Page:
Robert Pattinson slums it for a Good Time; Neither Wolf Nor Dog ends up as a turkey; Bruce Lee takes a hit in Birth of the Dragon; The Teacher puts Soviet politics to the test.
Tapping his none-too-smart sibling to partner in a bank heist is the first mistake Robert Pattinson makes in Good Time
Starring Robert Pattinson. Rated 14A
Shedding his pretty-boy image to play the 2
grittiest character of his career thus far, Robert Pattinson goes well beyond what we’ve previously seen from the sleek young Briton. But is Good Time really worthy of his efforts?
The ironically titled movie follows a number of allegedly working-class people having a much-lessthan-fun 24 hours. It centres on Pattinson’s Connie Nikas, a two-bit hustler in charge of his mentally impaired brother, Nick. The latter is played by Benny Safdie, who directed this brisk effort with his own brother, Josh. Connie’s idea of a good sibling day out is to rob a bank, and do it in slovenly enough fashion to spend the rest of the movie trying to get Nick and himself out of ever-deepening trouble.
Written by Josh with previous collaborator Ronald Bronstein, the script doesn’t explain why Connie needed such a gormless accomplice—or any at all—but then, it’s pretty stingy with all other relevant information. We know the bros have a troubled history with their elderly Greek grandmother, but not why. Connie takes frequent advantage of his whiny, insecure girlfriend, played by Jennifer Jason Leigh in one extended sequence, while battles with her mother loom unexplained in the background. Most crucially, we never know what turned Connie into such a relentless weasel, although you could conclude that the guy would do pretty well for himself if he put his wildly inventive survival skills into something more constructive.
In a way, the movie’s narrative opaqueness is also its charm. We never know for sure where the hell we are, and neither does Connie. This pays off in the middle section, with a funny switcheroo. And the locations keep changing in the final third. But Sean Price Williams’s handheld cinematography and a deafening electro score by Daniel Lopatin keep suggesting more gravity than the film delivers. (There’s also a weird racial subtext to it.) With his dead-on outer-borough accent and sleepless, thousand-yard stare, Pattinson is utterly convincing as someone who, despite all his heavy lifting, we never come to care about. > KEN EISNER
Starring Zuzana Mauréry. In Slovak, with English subtitles. Rating unavailable
All ideologies breed corruption, and not all 2
corruption is about money. That’s the simple and surprisingly entertaining message of The Teacher, the latest comedy of moral manners from Czech director Jan Hrebejk, and his first in the (slightly different) Slovak language.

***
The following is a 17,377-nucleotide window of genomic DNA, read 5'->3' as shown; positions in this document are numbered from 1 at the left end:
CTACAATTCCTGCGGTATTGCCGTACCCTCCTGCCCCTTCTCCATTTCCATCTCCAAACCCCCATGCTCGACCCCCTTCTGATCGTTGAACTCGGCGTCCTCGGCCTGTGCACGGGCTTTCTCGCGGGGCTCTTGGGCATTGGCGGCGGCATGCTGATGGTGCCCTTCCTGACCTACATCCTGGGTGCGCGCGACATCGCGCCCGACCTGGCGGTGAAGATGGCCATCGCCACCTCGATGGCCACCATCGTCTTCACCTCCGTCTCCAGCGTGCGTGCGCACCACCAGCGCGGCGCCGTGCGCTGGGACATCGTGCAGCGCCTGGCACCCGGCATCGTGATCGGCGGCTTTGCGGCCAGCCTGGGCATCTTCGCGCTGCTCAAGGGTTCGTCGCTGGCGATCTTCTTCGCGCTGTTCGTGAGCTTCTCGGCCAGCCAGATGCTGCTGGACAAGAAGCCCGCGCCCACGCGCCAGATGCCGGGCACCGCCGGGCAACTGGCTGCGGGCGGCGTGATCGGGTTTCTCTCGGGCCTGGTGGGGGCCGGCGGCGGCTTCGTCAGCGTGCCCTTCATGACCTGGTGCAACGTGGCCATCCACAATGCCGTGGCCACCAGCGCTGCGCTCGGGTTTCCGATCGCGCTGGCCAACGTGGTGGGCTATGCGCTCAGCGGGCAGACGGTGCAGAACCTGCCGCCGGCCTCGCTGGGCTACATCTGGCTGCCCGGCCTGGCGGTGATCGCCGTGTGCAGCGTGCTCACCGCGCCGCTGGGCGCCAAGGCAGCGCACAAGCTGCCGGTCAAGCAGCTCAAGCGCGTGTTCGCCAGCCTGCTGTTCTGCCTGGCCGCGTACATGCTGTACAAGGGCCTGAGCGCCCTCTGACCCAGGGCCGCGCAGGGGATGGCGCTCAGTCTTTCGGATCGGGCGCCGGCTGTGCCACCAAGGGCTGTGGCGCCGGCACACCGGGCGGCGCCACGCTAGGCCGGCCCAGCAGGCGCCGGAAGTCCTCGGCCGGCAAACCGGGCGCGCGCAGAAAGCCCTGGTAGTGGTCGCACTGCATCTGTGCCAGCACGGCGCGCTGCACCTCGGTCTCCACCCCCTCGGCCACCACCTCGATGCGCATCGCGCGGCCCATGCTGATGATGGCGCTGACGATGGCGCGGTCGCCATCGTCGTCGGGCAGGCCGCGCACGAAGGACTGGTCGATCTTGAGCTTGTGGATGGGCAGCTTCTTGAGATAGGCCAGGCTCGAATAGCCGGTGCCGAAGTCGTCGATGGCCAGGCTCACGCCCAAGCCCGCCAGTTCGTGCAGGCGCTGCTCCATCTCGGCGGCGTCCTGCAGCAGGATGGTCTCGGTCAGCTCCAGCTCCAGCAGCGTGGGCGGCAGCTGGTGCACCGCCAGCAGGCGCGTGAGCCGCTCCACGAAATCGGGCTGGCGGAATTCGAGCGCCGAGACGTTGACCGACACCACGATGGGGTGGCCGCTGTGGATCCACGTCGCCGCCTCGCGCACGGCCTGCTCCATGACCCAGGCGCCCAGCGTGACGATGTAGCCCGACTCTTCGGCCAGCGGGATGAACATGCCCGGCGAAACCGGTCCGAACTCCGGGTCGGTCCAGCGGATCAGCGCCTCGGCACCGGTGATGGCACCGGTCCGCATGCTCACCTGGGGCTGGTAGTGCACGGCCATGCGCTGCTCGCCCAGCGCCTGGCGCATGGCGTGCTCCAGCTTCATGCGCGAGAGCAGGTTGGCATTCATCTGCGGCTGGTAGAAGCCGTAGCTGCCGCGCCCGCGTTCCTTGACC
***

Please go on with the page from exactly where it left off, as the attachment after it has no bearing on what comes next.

The veteran filmmaker has frequently delved into his now-split nation’s past, notably in the Oscar-nominated Holocaust tale Divided We Fall. And he has a shrewdly antinostalgic view of the Communist period. Working again with usual collaborator Petr Jarchovský on screenwriting duties, Hrebejk heads to 1983 Bratislava, to follow people with no notion that the oppressive Soviet period will soon be over.
At a suburban high school, the students seem pretty well adjusted until the arrival of Mária Drazdechová, played slyly by award-winning Zuzana Mauréry. The new teacher seems nice enough, although it’s odd that she immediately asks how each of their parents is employed. Drazdechová is also the local party chief, but her ministrations are only implicitly political. Her real goal is nest-feathering: free cakes, haircuts, and appliance repair are more her speed.
This looks relatively harmless, but her afterschool work sessions are stealing kids away from sports and other extracurriculars. If they complain, grades suffer, and the more willing types get extra help with tests and such. Promising gymnast Danka (Tamara Fischer) is singled out for abuse, and Filip (Oliver Oswald) is punished when he defends her. The lad faces bigger problems when his brute of a dad (Martin Havelka) misreads the signals. And Danka’s parents (Zuzana Konecná and Divided We Fall lead Csongor Kassai) likewise think they merely have a sulky teen on their hands. Eventually, they notice the scam and start mobilizing.
The filmmakers deploy an intricate flashback structure, with a PTA meeting—held about a year after Mária’s arrival—deciding the fate of the corrupt “educator”, who has effectively fractured parental unity. This is an apt metaphor for social positioning in a totalitarian state. But scripter Jarchovský, recalling an incident from his own school days, is careful to make all the participants more than symbols.
Family apartments are individuated with wildly different wallpaper—except for the blank walls of mild-mannered single dad Václav Littmann (Peter Bebjak), a lanky physics professor in disgrace since his wife fled to the West. Our teacher has her eye on him for extra-special favours; good thing his tiny son (Richard Labuda)—a natural artist and born troublemaker—proves to be the hero of the story. Beautifully observed, paced, and resolved with a nifty twist, The Teacher is one of the most enjoyably instructive movies of the year. > KEN EISNER
NEITHER WOLF NOR DOG
Starring Christopher Sweeney. Rating unavailable
A highly necessary tale is told in Neither 2
Wolf Nor Dog. You simply have to look past amateurish direction, bad writing, and even worse acting to find it.
The central problem here is in a grindingly didactic screenplay, adapted by Kent Nerburn from his popular 1994 book of the same title. The book’s see next page